On September 15th, 2020, 124 participants from across the Midwest and the broader United States, as well as Argentina, Australia, Canada, and Germany, came together for a virtual workshop: Growing Through Change – Sourcing Climate-Resilient Seed for Ecological Restoration. The purpose of the workshop was to discuss the most current research, challenges, and best practices related to sourcing seed for ecological restoration while building resilience to climate change.
Click here to view an edited recording of the full workshop (2 hours and 15 minutes),
or copy and paste this link into your browser: https://youtu.be/mYO1E-UtGXM
The workshop featured three plenary speakers as well as lightning talks by land managers and seed producers.
Plenary speaker: Dr. Julie Etterson, third from left above, is a professor at the Institute on the Environment at University of Minnesota, Duluth, and principal scientist at Project Baseline, was the first speaker. Dr. Etterson studies the evolution of plant populations in response to climate change. Her presentation highlighted her research on whether plant populations can adapt to keep pace with climate change and whether we should restore sites with plant material that is “preadapted” to the climate of the future. Dr. Etterson’s research provides evidence for the value of climate-informed restoration practices.
Plenary speaker: Dr. Anna Bucharova, shown above, is assistant professor in the Biodiversity and Ecosystem Research Group at the Institute of Landscape Ecology, Münster presented the next talk: “Mix and Match: Production of Seeds for Restoration in Germany.” She focuses her research on plant evolutionary ecology, specifically the challenges in using seeds for ecological restoration in a changing environment and the rapid evolution of plants in response to climate change. Dr. Bucharova discussed the effects of seed cultivation on plant genetics and evolution and their implications for seed-based restoration in a changing climate.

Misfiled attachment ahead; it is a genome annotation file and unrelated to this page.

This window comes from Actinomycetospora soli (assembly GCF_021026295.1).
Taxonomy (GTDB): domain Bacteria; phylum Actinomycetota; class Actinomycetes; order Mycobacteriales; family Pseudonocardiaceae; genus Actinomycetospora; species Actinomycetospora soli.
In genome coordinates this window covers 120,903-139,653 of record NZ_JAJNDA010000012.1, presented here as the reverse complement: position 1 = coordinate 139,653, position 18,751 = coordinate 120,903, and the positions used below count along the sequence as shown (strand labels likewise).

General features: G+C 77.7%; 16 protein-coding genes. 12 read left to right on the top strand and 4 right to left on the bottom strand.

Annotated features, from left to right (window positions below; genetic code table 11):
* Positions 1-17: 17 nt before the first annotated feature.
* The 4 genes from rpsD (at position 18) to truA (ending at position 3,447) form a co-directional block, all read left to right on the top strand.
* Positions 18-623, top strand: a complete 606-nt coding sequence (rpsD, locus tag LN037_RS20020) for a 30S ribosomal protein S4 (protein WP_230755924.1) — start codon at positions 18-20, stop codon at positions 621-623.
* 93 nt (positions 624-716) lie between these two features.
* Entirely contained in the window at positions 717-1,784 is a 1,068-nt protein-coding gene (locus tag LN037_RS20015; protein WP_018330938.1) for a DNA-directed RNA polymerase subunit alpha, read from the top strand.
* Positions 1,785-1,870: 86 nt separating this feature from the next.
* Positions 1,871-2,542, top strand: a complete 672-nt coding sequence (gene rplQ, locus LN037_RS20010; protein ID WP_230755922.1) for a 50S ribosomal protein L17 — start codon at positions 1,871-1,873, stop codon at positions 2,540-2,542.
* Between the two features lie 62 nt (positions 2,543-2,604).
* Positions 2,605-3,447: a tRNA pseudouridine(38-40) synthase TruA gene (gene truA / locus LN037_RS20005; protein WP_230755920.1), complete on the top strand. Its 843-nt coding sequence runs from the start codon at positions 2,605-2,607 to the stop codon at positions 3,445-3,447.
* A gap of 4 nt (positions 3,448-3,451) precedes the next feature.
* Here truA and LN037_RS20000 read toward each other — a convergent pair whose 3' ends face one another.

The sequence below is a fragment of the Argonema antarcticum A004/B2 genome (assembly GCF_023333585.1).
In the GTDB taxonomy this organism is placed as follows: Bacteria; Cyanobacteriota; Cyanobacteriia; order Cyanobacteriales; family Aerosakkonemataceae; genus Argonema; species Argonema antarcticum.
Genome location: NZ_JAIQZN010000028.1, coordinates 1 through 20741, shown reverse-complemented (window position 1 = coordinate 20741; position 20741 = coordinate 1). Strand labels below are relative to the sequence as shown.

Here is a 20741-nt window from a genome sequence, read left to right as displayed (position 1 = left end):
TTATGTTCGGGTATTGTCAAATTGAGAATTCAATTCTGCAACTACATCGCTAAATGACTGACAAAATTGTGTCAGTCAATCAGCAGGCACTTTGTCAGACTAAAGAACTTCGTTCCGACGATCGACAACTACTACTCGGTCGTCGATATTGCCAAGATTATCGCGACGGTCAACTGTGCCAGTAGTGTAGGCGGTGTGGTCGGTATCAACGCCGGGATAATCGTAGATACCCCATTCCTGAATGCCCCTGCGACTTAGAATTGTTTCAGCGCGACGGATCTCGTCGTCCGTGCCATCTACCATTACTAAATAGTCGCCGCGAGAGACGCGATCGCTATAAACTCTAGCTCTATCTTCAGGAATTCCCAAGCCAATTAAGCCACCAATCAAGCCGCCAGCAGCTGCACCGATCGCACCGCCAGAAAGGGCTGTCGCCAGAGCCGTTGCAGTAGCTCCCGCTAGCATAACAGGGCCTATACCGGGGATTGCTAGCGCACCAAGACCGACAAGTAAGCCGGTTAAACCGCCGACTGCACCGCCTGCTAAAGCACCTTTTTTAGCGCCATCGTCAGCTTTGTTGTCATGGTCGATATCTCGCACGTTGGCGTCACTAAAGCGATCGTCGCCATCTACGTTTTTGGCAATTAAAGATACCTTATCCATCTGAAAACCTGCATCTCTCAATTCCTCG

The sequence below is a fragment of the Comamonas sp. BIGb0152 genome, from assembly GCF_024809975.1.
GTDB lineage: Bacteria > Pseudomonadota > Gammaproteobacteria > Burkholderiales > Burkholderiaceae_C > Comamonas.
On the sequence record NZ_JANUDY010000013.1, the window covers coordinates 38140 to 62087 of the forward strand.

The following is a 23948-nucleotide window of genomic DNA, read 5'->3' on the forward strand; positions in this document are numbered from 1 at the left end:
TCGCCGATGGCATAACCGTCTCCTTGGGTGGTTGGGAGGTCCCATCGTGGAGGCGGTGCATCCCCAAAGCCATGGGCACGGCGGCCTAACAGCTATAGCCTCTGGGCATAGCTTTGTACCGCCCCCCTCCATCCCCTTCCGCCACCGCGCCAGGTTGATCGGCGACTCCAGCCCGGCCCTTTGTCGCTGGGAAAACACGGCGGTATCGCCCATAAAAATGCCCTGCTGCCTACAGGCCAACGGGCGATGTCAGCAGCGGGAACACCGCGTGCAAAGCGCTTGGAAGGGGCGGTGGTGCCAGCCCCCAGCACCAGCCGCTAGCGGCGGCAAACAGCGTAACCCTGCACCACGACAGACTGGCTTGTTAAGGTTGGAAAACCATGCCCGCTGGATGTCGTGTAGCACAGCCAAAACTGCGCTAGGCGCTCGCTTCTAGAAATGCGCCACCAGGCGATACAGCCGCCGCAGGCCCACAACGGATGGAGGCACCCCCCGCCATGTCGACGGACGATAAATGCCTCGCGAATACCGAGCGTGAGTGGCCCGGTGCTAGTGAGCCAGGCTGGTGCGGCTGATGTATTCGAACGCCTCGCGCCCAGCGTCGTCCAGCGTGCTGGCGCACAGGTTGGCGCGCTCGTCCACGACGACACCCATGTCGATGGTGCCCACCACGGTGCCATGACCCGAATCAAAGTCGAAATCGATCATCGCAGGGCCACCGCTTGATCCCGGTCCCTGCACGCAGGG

Plenary speaker: Jennifer Ogle, shown above is the coordinator of the Arkansas Native Seed Program and collections manager at the University of Arkansas Herbarium, was the workshop’s final speaker. Her presentation highlighted the program’s work to develop ecoregional sources of locally adapted native seed for large-scale habitat restoration and revegetation projects in Arkansas. The program is currently focused on developing demand and incentivizing the use of locally sourced native seed for agencies working in Arkansas, training volunteers to collect seed, increasing seed storage capacity, and developing sustainable ecotypes of target species.
It might not be good new, but I can vouch for things from Texas thriving in northern Illinois. I grow a number of plants from Texas in my garden to provide a nectar source for ruby-throated hummingbirds. I have Clematis texensis (TX), Penstemon cardinalis (TX, NM), and Penstemon murrayanus (TX and adjacent LA, AR, and OK). There is even one spontaneous seedling that looks like it is a C. texensis. I had Phlox nana (TX, NM, AZ) in a flat outside for a couple of years. Eventually it died, but it would have probably survived had I gotten around to finding a place to plant it in my garden.
Considering more southern species are being found in the region regularly, it appears the plants that have the ability to migrate are already doing it.
Thanks for insight James. Very interesting.